Luther Classical Publishes its Theological Confession

Luther Classical College has published its Theological Confession and Confessional Subscription in its Academic Catalog.


Luther Classical College holds all regents, administrators, faculty, and students to the following statement of faith:

We believe that the prophetic and apostolic Scriptures of the Old and New Testaments are the pure Word of God, clear and without error of any kind, inspired by the Holy Spirit and preserved by His grace to be the only source and standard of teaching and godly life in the Church of God (John 10:35; 2 Timothy 3:16–17). Scripture has been written so that we may believe that Jesus is the Christ, the Son of God, and that by believing we may have life in His name (John 20:31). 

We confess one God in three persons, the eternal Trinity, Father, Son, and Holy Spirit (Matthew 28:19). 

We confess that God, Father, Son, and Holy Spirit, created out of nothing all that exists in six days, without the aid of evolutionary processes or enormous spans of time (Genesis 1). 

God made man in His image, to know and love Him perfectly (Genesis 1:26). He created them male and female for different and beautifully complementary roles and has instituted marriage as the union of one man and one woman for life (Matthew 19:4–6). He condemns all other sexual unions, whether casual (fornication) or perverse (homosexual), as contrary to human nature and destructive of human happiness (1 Corinthians 6:9). God gave marriage for the mutual companionship of husband and wife, the procreation of children, and the raising of these children in the fear and instruction of God (Genesis 1:28, 2:18; Ephesians 6:4). Since all human life, born and unborn, young and old, has been created in God’s image and redeemed by the incarnation, life, death, and resurrection of the Son of God, every form of ending innocent human life (abortion, infanticide, euthanasia, suicide, murder) is an assault on God as the Creator and Redeemer of mankind (Genesis 9:6; John 3:16).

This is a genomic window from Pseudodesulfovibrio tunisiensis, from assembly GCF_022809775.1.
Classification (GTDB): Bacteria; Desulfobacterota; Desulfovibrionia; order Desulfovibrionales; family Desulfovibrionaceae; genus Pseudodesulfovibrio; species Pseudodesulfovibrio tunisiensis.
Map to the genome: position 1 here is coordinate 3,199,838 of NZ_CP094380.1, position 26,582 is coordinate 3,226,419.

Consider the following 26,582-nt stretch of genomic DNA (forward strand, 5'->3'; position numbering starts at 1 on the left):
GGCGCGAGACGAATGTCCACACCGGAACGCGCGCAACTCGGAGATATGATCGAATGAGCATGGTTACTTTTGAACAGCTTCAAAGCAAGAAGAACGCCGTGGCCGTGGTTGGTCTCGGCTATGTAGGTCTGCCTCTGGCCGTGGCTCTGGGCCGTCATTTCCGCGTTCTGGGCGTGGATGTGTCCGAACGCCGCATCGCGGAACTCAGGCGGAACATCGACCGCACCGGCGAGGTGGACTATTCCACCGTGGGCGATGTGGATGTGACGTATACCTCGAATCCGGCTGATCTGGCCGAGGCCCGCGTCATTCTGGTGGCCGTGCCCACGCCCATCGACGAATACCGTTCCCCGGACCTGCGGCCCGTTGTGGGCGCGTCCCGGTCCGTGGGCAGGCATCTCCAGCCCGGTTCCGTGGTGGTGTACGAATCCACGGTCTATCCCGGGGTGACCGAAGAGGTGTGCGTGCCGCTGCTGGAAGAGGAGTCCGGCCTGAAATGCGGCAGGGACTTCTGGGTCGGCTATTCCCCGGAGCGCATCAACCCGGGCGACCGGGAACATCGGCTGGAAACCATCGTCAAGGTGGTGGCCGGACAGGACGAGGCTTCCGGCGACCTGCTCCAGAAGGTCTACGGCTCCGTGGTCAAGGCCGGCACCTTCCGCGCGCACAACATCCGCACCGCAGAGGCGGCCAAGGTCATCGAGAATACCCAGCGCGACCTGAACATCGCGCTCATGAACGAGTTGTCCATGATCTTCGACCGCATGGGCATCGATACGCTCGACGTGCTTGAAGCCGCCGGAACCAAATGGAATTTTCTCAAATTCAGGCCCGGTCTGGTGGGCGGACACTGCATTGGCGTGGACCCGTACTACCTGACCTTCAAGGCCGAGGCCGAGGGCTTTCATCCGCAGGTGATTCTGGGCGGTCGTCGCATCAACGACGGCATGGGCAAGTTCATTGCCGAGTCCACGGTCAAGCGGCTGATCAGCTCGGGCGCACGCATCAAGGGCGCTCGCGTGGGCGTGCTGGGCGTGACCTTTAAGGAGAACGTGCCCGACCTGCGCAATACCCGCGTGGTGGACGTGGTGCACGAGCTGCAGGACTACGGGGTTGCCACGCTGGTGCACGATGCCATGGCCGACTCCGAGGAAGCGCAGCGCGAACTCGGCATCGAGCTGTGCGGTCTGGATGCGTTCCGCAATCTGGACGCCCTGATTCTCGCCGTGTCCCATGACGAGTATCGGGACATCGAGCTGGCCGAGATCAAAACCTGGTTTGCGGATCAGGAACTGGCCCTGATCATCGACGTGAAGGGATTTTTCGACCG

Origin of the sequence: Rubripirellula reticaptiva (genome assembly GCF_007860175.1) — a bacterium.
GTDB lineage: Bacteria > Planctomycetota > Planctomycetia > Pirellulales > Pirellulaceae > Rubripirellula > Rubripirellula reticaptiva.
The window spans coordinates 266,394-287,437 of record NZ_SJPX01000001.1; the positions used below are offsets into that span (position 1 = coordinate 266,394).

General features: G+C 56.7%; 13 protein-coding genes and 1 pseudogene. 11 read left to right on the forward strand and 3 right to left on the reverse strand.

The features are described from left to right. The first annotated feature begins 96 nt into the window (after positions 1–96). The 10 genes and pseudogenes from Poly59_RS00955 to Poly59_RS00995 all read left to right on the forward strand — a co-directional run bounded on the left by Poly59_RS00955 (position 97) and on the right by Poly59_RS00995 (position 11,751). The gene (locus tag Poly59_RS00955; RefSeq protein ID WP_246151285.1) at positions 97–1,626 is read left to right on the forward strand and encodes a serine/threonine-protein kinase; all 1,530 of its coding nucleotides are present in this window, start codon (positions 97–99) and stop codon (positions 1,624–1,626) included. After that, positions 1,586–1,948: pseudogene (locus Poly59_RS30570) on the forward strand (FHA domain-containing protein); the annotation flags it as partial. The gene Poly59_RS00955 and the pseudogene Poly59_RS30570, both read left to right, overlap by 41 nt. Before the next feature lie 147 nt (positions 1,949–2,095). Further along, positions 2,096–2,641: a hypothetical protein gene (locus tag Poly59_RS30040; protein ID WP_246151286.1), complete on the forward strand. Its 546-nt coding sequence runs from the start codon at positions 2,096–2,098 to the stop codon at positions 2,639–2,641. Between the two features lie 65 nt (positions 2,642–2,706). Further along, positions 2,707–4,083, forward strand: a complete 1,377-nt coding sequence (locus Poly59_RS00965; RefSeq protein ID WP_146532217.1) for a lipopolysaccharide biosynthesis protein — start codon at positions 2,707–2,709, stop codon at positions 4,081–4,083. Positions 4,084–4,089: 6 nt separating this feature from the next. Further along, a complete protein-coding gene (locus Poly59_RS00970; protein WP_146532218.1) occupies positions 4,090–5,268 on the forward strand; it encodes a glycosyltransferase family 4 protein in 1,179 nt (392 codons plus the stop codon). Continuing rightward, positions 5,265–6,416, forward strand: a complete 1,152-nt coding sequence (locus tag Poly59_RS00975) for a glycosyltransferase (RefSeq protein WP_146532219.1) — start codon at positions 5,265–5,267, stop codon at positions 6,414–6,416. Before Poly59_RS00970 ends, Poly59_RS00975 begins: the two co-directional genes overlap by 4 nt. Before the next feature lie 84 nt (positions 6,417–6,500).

All men since the fall of Adam have been conceived and born in sin, without fear, love, or trust in God, and turned inward to their own selfish inclinations (John 3:6; Ephesians 2:1–3). They would be condemned not only to temporal death but also to eternal separation from God in hell unless saved by His grace (Romans 3:23). 

To carry out His undeserved kindness toward the human race, the Father sent His Son to take on human flesh in the womb of the virgin Mary, live under the law, suffer, die, and rise again from the dead (Galatians 4:4–5). Jesus Christ, the eternal Son of God made flesh, equal to the Father as respects His divinity and inferior as respects His humanity, perfect God and perfect man, satisfied the wrath of God against sinners by His perfect life and innocent death, by which He offered to His own justice the payment for all sins of all sinners and reconciled the entire world to God (Philippians 2:5–11; 2 Corinthians 5:19). 

God’s grace extends also to His distributing this salvation to sinful man through the ministry of His Spirit, who works in Christ’s Church through the preaching of the Gospel, confession and absolution, and the administration of Baptism and the Lord’s Supper (John 20:21–23; 1 Corinthians 4:1; Romans 10:16). To this end, Christ established the pastoral office for the New Testament church (Matthew 28:18–20).